Schuyler and I waited outside this morning, quietly discussing what her day would likely involve, this first day of seventh grade. We waited, as we have every year since she started attending school here seven years ago. Waited for the short bus, the butt of so many jokes and the enduring symbol of her freedom.
I have mixed feelings about Schuyler’s return to school. On one hand, spending the summer with me can’t be a picnic for her. She typically spent two hours a day communting just so she could watch me work (my gratitude for Netflix on the iPad has no bounds), after all. She didn’t have a great many friends to hang out with, and no big exclusive family vacation to look forward to. She swam, she hung out, and she used her extreme emotional manipulative powers to force her poor father to eat ice cream with her until he began to resemble Robba the Hutt. By the time school rolls around, she’s probably ready for a change.
But at the same time, I’m not sure she wants that change to come in the form of returning to the classroom. In the past year or two, as her experience has become more… challenging, Schuyler’s enthusiasm for school has waned a great deal. Well, I suppose ours has, too. And perhaps the most frustrating aspect of that comes from the fact that the teachers with whom Schuyler is working now are among the best she’s ever had, and in a school district that is among the very best in Texas. If something isn’t quite working here, why is that? And how reasonable are our hopes of finding better than this, the most promising educational opportunity she’s had and is likely to ever have?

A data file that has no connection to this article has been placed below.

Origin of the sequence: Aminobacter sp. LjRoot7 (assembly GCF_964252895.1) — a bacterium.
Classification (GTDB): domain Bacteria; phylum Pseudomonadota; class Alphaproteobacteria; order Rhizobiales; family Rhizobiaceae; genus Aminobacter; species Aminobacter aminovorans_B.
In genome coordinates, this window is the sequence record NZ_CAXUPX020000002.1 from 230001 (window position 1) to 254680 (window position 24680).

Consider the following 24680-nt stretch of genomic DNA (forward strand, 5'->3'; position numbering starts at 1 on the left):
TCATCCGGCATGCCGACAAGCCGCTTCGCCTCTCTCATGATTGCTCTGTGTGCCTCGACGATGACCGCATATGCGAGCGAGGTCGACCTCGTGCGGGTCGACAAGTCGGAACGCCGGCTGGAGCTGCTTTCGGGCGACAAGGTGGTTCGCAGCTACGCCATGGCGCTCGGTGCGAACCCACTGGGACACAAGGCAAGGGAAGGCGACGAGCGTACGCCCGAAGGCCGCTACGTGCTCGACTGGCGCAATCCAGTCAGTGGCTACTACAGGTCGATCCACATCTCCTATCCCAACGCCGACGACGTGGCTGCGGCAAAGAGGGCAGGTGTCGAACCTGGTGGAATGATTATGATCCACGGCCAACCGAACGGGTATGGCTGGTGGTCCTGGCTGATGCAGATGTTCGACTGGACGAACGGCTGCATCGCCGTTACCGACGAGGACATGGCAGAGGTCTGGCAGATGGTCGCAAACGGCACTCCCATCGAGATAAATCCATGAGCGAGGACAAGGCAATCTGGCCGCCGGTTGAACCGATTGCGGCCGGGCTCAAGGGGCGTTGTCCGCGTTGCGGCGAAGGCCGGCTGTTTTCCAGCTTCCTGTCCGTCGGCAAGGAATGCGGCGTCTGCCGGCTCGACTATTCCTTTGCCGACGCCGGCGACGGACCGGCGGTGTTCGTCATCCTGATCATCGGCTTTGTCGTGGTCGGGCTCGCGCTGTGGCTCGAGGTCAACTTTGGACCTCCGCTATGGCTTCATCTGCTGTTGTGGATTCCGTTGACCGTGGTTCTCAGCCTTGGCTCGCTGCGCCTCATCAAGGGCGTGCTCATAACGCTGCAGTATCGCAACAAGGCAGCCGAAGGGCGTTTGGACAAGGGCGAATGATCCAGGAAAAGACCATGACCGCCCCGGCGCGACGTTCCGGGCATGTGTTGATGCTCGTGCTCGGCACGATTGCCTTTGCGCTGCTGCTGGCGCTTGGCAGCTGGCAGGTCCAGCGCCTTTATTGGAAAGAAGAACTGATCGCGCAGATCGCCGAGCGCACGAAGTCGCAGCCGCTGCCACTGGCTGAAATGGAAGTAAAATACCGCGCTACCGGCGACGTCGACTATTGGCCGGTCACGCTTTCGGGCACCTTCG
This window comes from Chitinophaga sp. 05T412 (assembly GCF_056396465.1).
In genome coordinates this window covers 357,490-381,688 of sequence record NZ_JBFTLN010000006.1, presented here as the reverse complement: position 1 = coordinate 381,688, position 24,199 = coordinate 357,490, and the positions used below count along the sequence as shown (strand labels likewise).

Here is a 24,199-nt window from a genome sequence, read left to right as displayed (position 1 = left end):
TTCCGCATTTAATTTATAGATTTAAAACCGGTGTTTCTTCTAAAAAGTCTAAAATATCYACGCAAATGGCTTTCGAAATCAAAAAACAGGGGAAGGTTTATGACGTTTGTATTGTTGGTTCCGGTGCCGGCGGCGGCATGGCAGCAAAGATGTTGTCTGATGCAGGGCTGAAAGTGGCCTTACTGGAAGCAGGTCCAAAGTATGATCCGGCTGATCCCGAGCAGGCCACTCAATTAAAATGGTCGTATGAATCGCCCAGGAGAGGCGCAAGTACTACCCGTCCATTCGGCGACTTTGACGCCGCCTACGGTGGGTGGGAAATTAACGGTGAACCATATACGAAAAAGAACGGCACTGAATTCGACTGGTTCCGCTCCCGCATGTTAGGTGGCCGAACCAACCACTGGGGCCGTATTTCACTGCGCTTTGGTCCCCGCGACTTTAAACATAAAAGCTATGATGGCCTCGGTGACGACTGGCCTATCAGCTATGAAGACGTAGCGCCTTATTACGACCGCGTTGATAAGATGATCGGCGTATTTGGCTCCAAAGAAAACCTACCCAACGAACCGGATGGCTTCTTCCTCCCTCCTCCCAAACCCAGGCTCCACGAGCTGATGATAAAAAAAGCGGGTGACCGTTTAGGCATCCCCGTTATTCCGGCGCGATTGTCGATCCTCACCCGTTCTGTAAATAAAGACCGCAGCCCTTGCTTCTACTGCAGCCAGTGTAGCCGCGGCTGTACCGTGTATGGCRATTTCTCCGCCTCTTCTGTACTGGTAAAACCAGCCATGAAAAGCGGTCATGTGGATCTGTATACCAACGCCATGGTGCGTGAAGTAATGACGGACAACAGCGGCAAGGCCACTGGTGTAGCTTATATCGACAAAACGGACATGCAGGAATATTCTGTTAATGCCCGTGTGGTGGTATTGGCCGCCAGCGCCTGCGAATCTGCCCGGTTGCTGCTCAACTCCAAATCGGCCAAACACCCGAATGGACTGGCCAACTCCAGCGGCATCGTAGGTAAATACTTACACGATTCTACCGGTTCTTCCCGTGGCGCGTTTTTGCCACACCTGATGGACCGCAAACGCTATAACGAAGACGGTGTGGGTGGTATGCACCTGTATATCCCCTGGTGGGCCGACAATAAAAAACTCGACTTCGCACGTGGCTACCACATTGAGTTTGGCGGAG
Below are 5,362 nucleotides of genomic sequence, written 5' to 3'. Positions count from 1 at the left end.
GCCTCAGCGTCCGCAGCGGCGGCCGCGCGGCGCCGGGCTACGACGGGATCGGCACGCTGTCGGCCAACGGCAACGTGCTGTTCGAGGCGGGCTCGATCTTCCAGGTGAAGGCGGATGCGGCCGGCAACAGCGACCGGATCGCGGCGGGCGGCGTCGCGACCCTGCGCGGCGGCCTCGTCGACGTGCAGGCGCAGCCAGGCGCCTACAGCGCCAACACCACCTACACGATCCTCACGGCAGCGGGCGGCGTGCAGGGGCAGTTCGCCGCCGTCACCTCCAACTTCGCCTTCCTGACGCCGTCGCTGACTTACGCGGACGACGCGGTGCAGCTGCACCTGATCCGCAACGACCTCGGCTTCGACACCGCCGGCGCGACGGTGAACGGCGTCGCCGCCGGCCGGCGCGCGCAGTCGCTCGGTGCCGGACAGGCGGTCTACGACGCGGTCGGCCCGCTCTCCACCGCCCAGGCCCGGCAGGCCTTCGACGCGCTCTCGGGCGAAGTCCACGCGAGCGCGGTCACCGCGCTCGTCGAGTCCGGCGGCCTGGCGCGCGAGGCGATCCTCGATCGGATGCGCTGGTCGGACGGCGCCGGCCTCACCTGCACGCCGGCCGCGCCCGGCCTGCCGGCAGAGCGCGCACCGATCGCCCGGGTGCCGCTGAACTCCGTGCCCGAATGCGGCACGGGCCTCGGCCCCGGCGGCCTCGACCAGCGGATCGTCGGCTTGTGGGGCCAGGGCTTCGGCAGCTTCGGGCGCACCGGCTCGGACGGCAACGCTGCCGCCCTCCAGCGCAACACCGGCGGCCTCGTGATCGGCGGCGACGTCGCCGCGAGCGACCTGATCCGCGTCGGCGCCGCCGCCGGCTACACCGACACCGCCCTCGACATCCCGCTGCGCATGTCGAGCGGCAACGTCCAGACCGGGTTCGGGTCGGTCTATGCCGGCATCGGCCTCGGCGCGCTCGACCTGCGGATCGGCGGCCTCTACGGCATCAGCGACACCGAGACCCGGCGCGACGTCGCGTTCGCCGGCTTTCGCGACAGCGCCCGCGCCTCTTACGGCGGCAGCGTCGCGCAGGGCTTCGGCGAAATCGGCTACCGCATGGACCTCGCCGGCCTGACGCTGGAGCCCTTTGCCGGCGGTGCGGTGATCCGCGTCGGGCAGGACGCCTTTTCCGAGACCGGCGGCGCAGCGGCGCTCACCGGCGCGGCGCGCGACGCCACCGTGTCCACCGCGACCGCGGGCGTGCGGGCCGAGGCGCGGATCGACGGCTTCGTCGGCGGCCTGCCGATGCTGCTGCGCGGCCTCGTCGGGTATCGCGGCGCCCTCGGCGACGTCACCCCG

But as we worry about the future, Schuyler’s anxiety exists entirely in the now. Last night, she burst into tears, seemingly out of nowhere, saying through her tears that she didn’t want to go back to school. And then she said it, the thing she’s said before but which never ever fails to break my poor sad father heart right in two.
“I want to talk like everyone else.”
She knows that’s not going to happen. I think she just needs to express it now and again, just to sound her frustrated howl at an uncaring moon from time to time. But God. I have never known how to process the complicated feelings that this statement invokes in me. I feel pretty sure I never will.
So this morning, her short little bus with the same beloved driver she’s had for a few years pulled up outside, and she ran up the steps and inside without so much as a glance back. I used to say that Schuyler was fearless, but it’s not that simple. She has fears, some of them daunting and all of them based in her reality, which isn’t an easy one. But Schuyler faces her fears like no one I know, and when I have my own anxieties, she’s the one I watch to see the way out.
Be sure to check out site c0-founder Julia Roberts’ posts about her daughter and Champerina and about traveling Champ on Build-A-Bear Workshop‘s blog! They are a huge supporter of this special needs community!